As Hanukkah and Christmas approach, the Prime Minister of Israel has a special message from the Jewish State for Christians around the world.
According to this Israeli news intelligence analysis, the war against ISIS is a "colossal failure." As a result, Israel now has threats pressing in from every border.
In the name of Allah, terror attacks are striking targets in Arab countries with whom Israel has relationships. They are also erupting in Western nations that do business with the Jewish state. Is Israel an intentional connection or an accidental one?
This year Hanukkah, Christmas and New Years happen at the same time. One Jewish response is humor. Yingle Belz? The Little Drummer Boychick? See for yourself in the video below. Merry Crisismukkah!
In a sermon on the Temple Mount last Friday, the former Grand Mufti of Jerusalem announced in Allah's name that if the US moves its embassy to Israel's capital city, it will be a "declaration of war on all Muslims."
It is a remarkable admission and an implicit rebuke. Two days ago outgoing UN Secretary-General Ban ki-Moon told his agency's Security Council that their institutions has a long history of anti-Israel sentiment. "Decades of political maneuvering." he said, "have created a disproportionate number of resolutions, reports and committees against Israel."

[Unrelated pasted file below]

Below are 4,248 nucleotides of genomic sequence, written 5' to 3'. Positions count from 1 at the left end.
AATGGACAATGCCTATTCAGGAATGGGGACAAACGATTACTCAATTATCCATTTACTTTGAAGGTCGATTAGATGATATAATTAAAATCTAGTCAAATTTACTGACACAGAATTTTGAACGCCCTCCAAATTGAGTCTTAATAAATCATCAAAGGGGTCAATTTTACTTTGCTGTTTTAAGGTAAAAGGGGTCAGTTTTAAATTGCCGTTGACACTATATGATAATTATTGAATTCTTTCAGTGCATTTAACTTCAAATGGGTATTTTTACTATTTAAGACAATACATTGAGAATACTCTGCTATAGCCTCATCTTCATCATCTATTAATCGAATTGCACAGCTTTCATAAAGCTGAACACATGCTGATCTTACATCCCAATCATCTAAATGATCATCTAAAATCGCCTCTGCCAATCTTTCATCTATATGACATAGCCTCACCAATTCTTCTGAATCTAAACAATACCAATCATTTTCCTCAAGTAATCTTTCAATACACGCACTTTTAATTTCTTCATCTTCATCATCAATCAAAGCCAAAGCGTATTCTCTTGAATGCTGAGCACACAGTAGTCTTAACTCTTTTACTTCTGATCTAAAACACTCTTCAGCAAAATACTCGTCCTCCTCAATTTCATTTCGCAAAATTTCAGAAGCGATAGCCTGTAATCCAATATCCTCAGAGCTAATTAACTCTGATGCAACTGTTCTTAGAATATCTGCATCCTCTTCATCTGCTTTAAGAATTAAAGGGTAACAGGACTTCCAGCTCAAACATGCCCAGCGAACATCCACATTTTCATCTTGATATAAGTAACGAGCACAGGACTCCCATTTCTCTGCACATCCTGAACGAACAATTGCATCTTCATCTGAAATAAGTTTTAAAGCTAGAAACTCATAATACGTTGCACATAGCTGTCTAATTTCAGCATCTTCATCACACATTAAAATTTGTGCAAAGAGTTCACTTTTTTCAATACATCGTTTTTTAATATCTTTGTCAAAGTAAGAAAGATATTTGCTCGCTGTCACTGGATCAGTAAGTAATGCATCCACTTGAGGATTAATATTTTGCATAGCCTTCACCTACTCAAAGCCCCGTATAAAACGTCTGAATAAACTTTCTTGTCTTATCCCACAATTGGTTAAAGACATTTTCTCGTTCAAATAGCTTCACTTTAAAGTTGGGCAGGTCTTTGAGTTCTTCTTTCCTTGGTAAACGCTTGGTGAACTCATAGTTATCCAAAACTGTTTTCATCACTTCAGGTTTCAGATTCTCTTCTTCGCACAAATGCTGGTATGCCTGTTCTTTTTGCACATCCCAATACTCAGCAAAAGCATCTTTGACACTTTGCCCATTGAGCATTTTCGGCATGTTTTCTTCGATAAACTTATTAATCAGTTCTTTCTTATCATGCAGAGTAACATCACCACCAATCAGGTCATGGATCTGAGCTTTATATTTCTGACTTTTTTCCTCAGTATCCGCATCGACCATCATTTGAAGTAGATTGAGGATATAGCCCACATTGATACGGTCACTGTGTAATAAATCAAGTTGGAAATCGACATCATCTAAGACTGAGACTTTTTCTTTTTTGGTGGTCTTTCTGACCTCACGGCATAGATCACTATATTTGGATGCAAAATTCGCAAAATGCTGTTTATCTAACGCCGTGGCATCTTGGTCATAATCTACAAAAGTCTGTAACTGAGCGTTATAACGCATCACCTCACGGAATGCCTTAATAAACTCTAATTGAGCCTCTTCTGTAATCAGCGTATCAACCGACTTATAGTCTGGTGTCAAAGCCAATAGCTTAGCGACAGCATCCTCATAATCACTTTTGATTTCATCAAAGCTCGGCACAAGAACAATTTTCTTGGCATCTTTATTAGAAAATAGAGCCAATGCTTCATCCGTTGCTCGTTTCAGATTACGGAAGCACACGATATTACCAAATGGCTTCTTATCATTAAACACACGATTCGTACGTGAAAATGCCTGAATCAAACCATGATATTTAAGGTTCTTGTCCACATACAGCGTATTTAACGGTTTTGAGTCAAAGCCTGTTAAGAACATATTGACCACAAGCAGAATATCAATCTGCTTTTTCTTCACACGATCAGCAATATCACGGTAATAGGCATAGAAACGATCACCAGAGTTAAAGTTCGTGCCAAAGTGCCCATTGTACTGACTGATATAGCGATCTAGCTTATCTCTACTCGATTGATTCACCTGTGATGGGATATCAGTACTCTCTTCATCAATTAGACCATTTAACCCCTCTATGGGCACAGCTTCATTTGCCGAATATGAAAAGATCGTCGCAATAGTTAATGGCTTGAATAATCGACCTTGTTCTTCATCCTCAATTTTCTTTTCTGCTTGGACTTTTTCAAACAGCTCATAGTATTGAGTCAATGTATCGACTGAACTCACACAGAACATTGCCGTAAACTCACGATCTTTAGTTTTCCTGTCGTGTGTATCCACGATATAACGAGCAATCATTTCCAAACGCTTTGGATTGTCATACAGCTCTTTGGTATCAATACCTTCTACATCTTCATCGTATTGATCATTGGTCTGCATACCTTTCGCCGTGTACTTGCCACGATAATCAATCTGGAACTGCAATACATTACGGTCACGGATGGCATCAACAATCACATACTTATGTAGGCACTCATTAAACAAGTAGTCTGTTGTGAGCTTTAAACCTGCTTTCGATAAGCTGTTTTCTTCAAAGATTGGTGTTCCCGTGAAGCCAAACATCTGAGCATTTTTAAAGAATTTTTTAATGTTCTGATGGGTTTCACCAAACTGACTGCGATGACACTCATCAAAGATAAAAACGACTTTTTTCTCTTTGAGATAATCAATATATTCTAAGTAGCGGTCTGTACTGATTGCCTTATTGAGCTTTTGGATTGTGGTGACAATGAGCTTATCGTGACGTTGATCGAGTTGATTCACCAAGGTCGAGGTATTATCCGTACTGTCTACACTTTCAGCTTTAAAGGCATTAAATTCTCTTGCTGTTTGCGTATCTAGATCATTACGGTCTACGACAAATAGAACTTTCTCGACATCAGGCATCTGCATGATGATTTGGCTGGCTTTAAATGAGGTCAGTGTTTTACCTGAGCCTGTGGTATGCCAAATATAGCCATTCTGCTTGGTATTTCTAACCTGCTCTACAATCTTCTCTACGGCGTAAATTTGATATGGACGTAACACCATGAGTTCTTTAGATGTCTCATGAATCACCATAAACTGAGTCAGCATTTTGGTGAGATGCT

According to the book of Exodus, God himself carved the Ten Commandments onto tablets of stone. That engraving is said to be inside the Ark of the Covenant, whereabouts unknown. Apart from these, the oldest known inscription of the Ten Commandments onto stone was, for several years, used as paving. This is that tablet's story.
Israeli analysts look at the fall of Aleppo and conclude that America "has no real say in the next chapter of [Syria's] horrific war." Instead, the US Democratic party is using Syrian bloodshed to delegitimize the President-elect. One purpose? To prevent a resolution in Syria that would trump Obama's failure.
It sometimes seems that Israelis are more concerned about persecuted Christians in the Middle East than Christians in the West. Instead of arguing about Christmas, Seth Frantzman, op-ed editor of the Jerusalem Post, wonders how the radically dwindled community of Christians in Iraq are going to celebrate it.
A researcher at Bar-Ilan University in Tel Aviv has been studying Judaism as it is practiced today by Ethiopian Jews in Africa. The way they honor Shabbat, practice purity laws and sex, he says, is almost identical to the way Judaism was expressed 2,000 years ago.